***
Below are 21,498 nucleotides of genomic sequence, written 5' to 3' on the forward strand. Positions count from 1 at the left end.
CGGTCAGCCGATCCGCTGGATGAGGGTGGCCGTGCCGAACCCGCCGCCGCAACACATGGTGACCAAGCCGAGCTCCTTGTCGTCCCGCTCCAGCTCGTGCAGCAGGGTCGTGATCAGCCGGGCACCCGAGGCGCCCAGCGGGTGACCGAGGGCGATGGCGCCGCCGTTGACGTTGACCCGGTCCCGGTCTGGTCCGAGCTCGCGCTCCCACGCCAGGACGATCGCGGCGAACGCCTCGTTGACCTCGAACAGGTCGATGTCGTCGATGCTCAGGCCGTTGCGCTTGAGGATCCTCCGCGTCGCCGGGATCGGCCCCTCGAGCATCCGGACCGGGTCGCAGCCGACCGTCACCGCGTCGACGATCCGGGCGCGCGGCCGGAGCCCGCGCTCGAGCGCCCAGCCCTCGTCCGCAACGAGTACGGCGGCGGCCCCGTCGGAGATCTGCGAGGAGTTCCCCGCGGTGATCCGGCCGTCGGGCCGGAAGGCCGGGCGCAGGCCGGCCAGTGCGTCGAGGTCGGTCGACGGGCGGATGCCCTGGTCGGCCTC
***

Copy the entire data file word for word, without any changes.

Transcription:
Below are 21,498 nucleotides of genomic sequence, written 5' to 3' on the forward strand. Positions count from 1 at the left end.
CGGTCAGCCGATCCGCTGGATGAGGGTGGCCGTGCCGAACCCGCCGCCGCAACACATGGTGACCAAGCCGAGCTCCTTGTCGTCCCGCTCCAGCTCGTGCAGCAGGGTCGTGATCAGCCGGGCACCCGAGGCGCCCAGCGGGTGACCGAGGGCGATGGCGCCGCCGTTGACGTTGACCCGGTCCCGGTCTGGTCCGAGCTCGCGCTCCCACGCCAGGACGATCGCGGCGAACGCCTCGTTGACCTCGAACAGGTCGATGTCGTCGATGCTCAGGCCGTTGCGCTTGAGGATCCTCCGCGTCGCCGGGATCGGCCCCTCGAGCATCCGGACCGGGTCGCAGCCGACCGTCACCGCGTCGACGATCCGGGCGCGCGGCCGGAGCCCGCGCTCGAGCGCCCAGCCCTCGTCCGCAACGAGTACGGCGGCGGCCCCGTCGGAGATCTGCGAGGAGTTCCCCGCGGTGATCCGGCCGTCGGGCCGGAAGGCCGGGCGCAGGCCGGCCAGTGCGTCGAGGTCGGTCGACGGGCGGATGCCCTGGTCGGCCTC